On a hot summer day several years ago when my two daughters were ages 8 and 2 and a half, we were in the car with the windows rolled down, on our way home from one place or another, and I noticed a 7-Eleven coming up.
"Who wants a Slurpee?" I suddenly asked. I glanced in the rear view mirror, expecting excited replies at mom's spontaneity and generosity, but was met with blank stares.
"What's a Slurpee?" replied the older one.
I was stunned and deflated. My children didn't know about Slurpees. How could this be?
I had been on a quest to improve our general health and nutrition and as much as possible tried to limit their consumption of high fructose corn syrup, food dyes and the like, but what is childhood without knowing the occasional joy of an ice cold Slurpee on a hot summer day?
Surely this was a moment of parental failure.
"It's a cold treat," I replied. "It's yummy."
My 8-year-old shrugged with the apathy of someone twice her age and said, "Okay, I'll have one." The 2-year-old, however, was so intrigued and excited that she could hardly contain herself. She wiggled furiously against the constraints of her car seat as I parked the car. I managed to get her unhooked despite her wild movement and carried her into the store.
As soon as we entered her little eyes practically bugged out of her head and she somehow acquired the neck swiveling capabilities of an owl. I felt her little fists clench tightly to my shirt and in a shrill shriek she exclaimed, "What is dis? WHAT IS DIS?"
How could you, mama? How could I not have known of the existence of a tiny shop full to the brim with junk food? She struggled out of my arms and started running around wildly, taking in all the delights.
"Back here," I told her. "This is where the Slurpees are." I led them both to the back of the store and pointed out the glorious spinning machines of brightly colored wonder.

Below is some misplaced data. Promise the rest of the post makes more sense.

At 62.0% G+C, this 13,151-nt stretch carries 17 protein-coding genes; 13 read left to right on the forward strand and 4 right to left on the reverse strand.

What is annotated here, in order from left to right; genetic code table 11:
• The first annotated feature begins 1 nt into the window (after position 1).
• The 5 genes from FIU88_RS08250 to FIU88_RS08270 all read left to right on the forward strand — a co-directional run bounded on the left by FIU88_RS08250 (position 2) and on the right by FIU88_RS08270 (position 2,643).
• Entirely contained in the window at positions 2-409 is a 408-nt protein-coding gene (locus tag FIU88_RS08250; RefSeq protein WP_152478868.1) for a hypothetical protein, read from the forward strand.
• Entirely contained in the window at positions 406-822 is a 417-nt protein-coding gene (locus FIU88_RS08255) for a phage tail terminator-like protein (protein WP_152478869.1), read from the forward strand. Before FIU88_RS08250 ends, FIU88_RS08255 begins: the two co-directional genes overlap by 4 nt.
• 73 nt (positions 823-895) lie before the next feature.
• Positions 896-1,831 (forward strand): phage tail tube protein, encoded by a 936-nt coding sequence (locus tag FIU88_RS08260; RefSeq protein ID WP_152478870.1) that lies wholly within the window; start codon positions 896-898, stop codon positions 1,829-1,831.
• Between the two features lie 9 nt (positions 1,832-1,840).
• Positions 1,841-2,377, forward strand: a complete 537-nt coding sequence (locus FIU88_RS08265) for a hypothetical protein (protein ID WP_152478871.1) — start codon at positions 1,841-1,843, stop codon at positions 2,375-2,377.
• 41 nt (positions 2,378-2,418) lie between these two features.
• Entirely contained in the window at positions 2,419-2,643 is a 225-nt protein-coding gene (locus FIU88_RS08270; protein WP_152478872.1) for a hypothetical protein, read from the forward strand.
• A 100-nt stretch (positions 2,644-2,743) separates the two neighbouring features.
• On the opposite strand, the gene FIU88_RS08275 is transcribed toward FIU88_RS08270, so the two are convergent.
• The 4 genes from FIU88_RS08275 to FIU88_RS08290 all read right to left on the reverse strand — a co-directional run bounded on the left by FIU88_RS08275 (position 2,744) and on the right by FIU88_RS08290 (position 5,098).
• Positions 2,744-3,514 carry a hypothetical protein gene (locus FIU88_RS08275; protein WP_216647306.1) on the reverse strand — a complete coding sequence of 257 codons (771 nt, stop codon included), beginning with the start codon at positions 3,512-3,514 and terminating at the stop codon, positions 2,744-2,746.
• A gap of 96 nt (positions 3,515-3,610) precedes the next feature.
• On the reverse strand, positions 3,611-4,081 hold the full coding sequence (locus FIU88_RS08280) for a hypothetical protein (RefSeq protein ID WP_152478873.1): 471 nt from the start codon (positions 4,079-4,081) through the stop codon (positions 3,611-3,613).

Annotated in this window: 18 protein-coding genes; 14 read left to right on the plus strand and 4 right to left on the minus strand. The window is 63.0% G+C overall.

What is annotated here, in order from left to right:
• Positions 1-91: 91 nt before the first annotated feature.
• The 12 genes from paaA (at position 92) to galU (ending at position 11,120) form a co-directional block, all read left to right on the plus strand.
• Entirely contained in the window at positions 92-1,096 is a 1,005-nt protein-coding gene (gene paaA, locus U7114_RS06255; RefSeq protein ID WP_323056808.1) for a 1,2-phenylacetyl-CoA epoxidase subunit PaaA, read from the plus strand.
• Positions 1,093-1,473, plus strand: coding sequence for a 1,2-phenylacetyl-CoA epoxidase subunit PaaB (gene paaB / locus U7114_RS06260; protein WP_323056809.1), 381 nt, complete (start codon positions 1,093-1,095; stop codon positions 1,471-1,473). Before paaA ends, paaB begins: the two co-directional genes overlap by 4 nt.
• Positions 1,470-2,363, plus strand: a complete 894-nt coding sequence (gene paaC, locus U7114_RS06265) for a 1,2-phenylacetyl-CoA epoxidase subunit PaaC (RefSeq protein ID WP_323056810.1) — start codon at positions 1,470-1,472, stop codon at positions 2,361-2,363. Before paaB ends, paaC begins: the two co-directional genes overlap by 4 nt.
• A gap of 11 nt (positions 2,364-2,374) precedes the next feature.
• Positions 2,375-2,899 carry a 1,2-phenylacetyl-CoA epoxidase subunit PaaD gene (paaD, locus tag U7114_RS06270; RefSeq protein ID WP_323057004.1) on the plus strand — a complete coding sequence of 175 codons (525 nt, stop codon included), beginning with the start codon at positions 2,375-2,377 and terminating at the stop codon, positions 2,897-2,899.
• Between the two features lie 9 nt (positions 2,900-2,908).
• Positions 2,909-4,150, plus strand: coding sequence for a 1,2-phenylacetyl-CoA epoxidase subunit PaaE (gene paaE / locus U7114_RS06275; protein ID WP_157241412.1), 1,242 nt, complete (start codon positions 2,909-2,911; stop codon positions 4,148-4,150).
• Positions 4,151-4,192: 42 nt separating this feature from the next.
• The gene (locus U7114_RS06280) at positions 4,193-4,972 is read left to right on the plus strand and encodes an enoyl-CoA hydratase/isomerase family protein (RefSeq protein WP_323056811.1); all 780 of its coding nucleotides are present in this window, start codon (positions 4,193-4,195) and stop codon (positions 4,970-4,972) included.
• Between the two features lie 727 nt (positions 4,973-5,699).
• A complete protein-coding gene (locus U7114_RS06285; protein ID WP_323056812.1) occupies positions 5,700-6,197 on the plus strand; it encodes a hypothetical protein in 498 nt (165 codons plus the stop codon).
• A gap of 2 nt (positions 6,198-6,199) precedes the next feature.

I asked my eldest what flavor she would like, and she looked them over and decided upon cherry. The youngest was still in squeaky shriek mode and also declared she wanted, "CHERRRRY! I want cherry too!"
I filled up a cup with the red deliciousness, put on a lid and grabbed a straw, all while the little one danced around me in anticipation, arms up and shrieking, "I want it! I want it!" I handed it down to her and barely caught it as her hands quickly grasped it and then released. "It's COLD!"
"Yes, it's cold. Here, I'll hold it and you take a sip."
She did so, and a parade of funny looks went quickly across her face, ending with a squished up nose and a declaration of, "I don't yike it."
I encouraged her to try again to no avail, and concluded that I would be having cherry even though I had wanted cola, and told her to pick out a different treat. She wandered around excitedly and finally settled on a bag of Doritos.
As we drove home I glanced in the rear view mirror and watched her devour her cheesy chips with bright orange fingers, happily crunching away, and wondered if perhaps she would come to associate Doritos with hot summer days instead of Slurpees.
I looked again at her contented orange face and couldn't help but grin. I took a sip of my cold, yummy cherry Slurpee and decided that would be A-OK with me.